There have been some excoriating judgements from the Upper Tribunal President, Mr Justice McCloskey in recent weeks; VA (Solicitor's non-compliance: counsel's duties) Sri Lanka  UKUT 00012 (IAC) and Shabir Ahmed and others (sanctions for non - compliance)  UKUT 00562 (IAC).
Both of these cases highlight the need for solicitors to be properly prepared for tribunal hearings, and to take their duties to the court seriously. Tribunal hearings are a difficult undertaking and it can take many years of experience to become proficient and able to properly case manage a long running appellate process.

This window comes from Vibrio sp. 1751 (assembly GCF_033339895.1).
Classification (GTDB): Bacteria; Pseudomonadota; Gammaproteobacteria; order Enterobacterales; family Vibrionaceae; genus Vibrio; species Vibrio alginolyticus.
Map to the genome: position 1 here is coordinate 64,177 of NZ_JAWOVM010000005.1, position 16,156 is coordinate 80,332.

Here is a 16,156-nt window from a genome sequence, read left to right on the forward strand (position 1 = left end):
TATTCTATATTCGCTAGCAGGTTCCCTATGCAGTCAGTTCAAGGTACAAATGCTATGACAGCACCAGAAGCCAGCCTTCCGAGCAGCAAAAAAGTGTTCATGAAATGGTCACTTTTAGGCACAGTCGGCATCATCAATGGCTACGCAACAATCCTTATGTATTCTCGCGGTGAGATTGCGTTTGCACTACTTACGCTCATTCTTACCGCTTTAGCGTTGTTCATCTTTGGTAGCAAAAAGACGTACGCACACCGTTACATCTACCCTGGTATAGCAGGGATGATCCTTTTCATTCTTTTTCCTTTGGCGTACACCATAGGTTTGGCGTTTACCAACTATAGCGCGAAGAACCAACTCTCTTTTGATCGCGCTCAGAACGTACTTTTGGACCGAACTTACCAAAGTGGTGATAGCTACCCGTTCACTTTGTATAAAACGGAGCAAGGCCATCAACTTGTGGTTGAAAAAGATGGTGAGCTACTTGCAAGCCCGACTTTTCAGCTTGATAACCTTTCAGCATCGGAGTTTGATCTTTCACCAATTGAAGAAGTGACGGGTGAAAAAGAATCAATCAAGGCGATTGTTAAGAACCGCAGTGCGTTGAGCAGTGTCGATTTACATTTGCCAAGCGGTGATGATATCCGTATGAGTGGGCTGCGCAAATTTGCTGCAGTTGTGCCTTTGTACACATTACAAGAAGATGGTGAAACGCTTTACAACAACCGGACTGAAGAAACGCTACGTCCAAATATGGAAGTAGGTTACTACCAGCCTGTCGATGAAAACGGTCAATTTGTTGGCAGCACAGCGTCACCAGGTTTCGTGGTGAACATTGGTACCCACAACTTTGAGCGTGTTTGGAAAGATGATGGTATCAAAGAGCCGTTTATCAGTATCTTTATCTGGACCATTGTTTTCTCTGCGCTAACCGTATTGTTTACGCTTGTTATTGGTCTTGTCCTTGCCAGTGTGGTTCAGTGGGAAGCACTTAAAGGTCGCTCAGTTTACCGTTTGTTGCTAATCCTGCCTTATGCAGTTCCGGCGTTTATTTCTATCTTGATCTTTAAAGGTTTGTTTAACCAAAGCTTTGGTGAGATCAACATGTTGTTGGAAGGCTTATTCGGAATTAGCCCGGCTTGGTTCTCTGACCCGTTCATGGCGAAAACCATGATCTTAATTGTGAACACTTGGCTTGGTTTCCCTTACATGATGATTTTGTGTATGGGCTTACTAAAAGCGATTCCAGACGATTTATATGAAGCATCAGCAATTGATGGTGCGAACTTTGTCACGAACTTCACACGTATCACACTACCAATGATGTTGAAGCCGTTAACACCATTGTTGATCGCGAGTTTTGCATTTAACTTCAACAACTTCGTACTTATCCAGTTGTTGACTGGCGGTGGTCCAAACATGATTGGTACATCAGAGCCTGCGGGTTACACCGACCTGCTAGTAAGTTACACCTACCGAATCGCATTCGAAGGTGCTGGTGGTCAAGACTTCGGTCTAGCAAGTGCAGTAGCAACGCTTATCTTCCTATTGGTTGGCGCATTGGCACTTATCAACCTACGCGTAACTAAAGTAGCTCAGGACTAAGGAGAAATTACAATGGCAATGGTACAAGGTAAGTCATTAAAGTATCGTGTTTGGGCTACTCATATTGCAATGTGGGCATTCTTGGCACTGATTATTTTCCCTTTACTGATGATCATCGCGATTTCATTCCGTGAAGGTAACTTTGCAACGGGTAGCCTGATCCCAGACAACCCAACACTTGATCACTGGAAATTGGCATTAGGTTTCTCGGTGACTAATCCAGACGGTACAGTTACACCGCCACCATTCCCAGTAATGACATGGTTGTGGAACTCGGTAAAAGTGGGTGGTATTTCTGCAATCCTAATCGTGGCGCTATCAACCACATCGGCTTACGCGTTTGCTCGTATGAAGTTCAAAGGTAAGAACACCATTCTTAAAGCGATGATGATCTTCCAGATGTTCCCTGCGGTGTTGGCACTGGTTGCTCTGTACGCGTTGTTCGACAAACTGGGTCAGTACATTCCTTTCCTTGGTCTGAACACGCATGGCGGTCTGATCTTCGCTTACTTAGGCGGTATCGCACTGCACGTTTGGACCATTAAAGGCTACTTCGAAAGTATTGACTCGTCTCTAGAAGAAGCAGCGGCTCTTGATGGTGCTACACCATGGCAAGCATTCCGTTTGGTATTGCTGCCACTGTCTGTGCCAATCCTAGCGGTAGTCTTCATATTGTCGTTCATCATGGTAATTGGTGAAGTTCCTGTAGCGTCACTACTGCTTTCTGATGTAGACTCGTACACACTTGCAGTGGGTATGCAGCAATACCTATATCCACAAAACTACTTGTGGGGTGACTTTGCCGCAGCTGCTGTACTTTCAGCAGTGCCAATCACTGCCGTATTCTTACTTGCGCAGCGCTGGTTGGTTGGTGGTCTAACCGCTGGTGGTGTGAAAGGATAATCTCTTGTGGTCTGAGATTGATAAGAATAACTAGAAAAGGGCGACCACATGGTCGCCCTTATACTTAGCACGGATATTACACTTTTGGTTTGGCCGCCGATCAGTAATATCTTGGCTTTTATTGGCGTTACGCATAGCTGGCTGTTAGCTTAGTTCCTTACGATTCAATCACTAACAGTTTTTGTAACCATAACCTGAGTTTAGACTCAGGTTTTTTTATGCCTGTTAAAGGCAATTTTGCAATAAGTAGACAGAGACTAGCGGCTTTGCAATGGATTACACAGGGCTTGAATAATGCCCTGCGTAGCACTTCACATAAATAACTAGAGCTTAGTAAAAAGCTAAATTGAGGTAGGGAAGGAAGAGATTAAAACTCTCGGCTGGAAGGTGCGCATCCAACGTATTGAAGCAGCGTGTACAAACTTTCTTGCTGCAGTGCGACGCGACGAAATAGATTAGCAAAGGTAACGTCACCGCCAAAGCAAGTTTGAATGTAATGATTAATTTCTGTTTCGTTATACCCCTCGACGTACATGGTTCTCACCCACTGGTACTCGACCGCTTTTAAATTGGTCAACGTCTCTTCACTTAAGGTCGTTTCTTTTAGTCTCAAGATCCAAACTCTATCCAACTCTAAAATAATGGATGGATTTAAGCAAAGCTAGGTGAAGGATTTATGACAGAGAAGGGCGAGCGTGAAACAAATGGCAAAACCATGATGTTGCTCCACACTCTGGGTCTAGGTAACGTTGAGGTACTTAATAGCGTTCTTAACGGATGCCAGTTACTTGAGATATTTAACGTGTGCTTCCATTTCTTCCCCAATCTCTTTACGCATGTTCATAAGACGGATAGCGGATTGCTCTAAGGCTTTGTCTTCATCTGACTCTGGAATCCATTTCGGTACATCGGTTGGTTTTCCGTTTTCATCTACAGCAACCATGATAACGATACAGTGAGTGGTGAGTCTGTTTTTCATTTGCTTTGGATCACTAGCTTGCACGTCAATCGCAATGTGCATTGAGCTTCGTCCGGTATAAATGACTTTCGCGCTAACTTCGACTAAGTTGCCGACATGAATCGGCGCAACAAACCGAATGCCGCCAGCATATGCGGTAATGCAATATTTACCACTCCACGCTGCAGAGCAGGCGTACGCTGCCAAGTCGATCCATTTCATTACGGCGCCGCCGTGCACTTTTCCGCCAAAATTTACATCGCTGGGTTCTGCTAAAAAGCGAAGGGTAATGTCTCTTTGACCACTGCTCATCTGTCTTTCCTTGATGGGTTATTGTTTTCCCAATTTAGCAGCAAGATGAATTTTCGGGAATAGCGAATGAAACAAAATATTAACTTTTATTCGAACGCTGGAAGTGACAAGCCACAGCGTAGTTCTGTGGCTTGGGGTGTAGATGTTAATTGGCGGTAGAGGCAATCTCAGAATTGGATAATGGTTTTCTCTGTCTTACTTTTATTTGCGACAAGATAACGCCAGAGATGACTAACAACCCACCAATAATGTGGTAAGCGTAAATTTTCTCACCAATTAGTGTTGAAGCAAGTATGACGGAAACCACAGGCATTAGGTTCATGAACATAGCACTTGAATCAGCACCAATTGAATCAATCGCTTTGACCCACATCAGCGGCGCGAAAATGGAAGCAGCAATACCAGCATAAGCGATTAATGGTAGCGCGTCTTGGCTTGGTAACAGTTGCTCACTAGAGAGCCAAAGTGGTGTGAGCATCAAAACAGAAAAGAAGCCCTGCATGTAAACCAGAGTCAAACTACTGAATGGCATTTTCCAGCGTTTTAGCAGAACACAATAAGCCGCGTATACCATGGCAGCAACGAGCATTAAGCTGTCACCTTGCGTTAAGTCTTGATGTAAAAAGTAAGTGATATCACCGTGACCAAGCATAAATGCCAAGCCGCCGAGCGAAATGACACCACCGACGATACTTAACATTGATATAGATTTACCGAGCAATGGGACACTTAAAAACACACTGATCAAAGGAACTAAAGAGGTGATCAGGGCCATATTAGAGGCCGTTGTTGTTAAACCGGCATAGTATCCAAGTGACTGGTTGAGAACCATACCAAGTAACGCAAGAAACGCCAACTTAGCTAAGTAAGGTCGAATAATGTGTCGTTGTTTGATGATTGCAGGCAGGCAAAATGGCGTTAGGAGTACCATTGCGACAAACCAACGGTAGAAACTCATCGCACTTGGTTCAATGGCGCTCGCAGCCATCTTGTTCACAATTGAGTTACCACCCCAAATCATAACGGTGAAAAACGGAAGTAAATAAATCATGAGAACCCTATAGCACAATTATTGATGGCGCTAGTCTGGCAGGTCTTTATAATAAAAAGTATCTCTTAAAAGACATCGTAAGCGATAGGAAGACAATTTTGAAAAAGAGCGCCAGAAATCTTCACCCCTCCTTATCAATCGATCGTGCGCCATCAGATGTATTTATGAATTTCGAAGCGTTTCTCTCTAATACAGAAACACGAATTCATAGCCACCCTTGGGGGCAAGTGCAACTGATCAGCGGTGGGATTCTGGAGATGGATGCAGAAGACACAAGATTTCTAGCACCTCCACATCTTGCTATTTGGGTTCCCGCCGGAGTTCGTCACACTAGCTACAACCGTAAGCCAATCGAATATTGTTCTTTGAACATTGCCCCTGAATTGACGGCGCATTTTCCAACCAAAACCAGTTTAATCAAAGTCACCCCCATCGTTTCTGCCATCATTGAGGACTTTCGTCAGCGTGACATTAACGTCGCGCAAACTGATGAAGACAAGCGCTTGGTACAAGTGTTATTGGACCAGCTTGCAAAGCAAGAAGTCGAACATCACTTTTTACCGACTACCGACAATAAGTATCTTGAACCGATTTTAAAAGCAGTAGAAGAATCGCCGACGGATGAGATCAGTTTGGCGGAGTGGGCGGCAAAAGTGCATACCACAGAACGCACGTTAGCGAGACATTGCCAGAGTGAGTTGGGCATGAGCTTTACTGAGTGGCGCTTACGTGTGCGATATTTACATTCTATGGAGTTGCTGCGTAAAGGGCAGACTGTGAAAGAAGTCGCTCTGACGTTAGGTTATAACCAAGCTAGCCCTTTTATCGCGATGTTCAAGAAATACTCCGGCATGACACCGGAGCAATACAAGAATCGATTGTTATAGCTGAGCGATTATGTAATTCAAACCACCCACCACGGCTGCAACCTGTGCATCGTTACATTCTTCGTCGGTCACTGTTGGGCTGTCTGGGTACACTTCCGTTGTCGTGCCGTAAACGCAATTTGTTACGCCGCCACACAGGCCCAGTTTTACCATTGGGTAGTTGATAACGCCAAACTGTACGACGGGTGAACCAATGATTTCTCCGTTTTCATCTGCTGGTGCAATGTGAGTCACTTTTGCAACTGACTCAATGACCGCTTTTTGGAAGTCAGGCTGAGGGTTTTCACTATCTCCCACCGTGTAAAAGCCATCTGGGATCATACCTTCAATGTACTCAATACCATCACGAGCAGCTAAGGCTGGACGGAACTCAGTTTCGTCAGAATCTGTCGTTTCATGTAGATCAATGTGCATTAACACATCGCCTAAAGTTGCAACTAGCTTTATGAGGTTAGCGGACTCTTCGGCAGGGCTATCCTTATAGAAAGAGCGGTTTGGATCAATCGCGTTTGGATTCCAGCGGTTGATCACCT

It is also usually a big moment for a trainee solicitor, appearing on their own for the first time in the Tribunal. In Scotland the rule is that those trainees who have been ‘admitted’ to the legal profession may appear at the Tribunal, if ready to do so. They will have completed their first year of training and have been ‘admitted’ as a solicitor, on a restricted basis, as a second year of training follows. It is normally a good idea, even once that practising certificate has been obtained, for a trainee to be accompanied by an experienced practitioner.